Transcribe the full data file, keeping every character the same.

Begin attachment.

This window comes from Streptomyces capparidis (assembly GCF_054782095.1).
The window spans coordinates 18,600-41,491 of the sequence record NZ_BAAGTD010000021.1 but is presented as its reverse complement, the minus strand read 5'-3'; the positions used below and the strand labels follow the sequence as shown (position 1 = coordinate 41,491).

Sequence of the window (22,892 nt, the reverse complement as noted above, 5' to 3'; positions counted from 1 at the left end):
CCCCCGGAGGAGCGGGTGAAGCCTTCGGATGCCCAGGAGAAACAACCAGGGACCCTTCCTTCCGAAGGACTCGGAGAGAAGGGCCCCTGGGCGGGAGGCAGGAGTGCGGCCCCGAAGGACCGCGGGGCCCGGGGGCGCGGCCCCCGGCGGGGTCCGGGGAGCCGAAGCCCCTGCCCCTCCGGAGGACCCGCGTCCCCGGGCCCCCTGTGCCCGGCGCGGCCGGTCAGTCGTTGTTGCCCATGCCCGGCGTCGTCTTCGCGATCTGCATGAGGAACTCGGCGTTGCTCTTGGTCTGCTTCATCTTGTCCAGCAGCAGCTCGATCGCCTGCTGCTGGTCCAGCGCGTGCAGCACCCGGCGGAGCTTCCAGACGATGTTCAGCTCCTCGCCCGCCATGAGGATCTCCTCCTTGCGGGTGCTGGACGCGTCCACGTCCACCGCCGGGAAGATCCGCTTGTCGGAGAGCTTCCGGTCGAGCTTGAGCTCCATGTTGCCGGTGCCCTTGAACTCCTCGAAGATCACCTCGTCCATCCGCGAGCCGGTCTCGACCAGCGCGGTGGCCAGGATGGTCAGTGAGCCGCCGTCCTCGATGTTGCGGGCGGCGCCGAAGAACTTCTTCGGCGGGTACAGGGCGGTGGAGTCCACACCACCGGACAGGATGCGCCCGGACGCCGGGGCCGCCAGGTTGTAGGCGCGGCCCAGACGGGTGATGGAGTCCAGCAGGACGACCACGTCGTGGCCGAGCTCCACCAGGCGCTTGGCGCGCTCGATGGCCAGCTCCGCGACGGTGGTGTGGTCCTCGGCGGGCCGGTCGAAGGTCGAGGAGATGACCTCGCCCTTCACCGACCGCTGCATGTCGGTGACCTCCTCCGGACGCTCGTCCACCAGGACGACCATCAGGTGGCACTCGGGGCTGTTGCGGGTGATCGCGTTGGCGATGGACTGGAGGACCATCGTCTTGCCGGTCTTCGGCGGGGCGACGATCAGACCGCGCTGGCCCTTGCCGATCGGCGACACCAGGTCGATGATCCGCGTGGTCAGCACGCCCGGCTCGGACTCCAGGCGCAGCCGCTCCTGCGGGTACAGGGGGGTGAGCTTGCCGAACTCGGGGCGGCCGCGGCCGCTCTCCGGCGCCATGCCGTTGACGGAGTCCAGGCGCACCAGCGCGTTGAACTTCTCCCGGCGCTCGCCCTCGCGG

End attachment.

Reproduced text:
This window comes from Streptomyces capparidis (assembly GCF_054782095.1).
The window spans coordinates 18,600-41,491 of the sequence record NZ_BAAGTD010000021.1 but is presented as its reverse complement, the minus strand read 5'-3'; the positions used below and the strand labels follow the sequence as shown (position 1 = coordinate 41,491).

Sequence of the window (22,892 nt, the reverse complement as noted above, 5' to 3'; positions counted from 1 at the left end):
CCCCCGGAGGAGCGGGTGAAGCCTTCGGATGCCCAGGAGAAACAACCAGGGACCCTTCCTTCCGAAGGACTCGGAGAGAAGGGCCCCTGGGCGGGAGGCAGGAGTGCGGCCCCGAAGGACCGCGGGGCCCGGGGGCGCGGCCCCCGGCGGGGTCCGGGGAGCCGAAGCCCCTGCCCCTCCGGAGGACCCGCGTCCCCGGGCCCCCTGTGCCCGGCGCGGCCGGTCAGTCGTTGTTGCCCATGCCCGGCGTCGTCTTCGCGATCTGCATGAGGAACTCGGCGTTGCTCTTGGTCTGCTTCATCTTGTCCAGCAGCAGCTCGATCGCCTGCTGCTGGTCCAGCGCGTGCAGCACCCGGCGGAGCTTCCAGACGATGTTCAGCTCCTCGCCCGCCATGAGGATCTCCTCCTTGCGGGTGCTGGACGCGTCCACGTCCACCGCCGGGAAGATCCGCTTGTCGGAGAGCTTCCGGTCGAGCTTGAGCTCCATGTTGCCGGTGCCCTTGAACTCCTCGAAGATCACCTCGTCCATCCGCGAGCCGGTCTCGACCAGCGCGGTGGCCAGGATGGTCAGTGAGCCGCCGTCCTCGATGTTGCGGGCGGCGCCGAAGAACTTCTTCGGCGGGTACAGGGCGGTGGAGTCCACACCACCGGACAGGATGCGCCCGGACGCCGGGGCCGCCAGGTTGTAGGCGCGGCCCAGACGGGTGATGGAGTCCAGCAGGACGACCACGTCGTGGCCGAGCTCCACCAGGCGCTTGGCGCGCTCGATGGCCAGCTCCGCGACGGTGGTGTGGTCCTCGGCGGGCCGGTCGAAGGTCGAGGAGATGACCTCGCCCTTCACCGACCGCTGCATGTCGGTGACCTCCTCCGGACGCTCGTCCACCAGGACGACCATCAGGTGGCACTCGGGGCTGTTGCGGGTGATCGCGTTGGCGATGGACTGGAGGACCATCGTCTTGCCGGTCTTCGGCGGGGCGACGATCAGACCGCGCTGGCCCTTGCCGATCGGCGACACCAGGTCGATGATCCGCGTGGTCAGCACGCCCGGCTCGGACTCCAGGCGCAGCCGCTCCTGCGGGTACAGGGGGGTGAGCTTGCCGAACTCGGGGCGGCCGCGGCCGCTCTCCGGCGCCATGCCGTTGACGGAGTCCAGGCGCACCAGCGCGTTGAACTTCTCCCGGCGCTCGCCCTCGCGG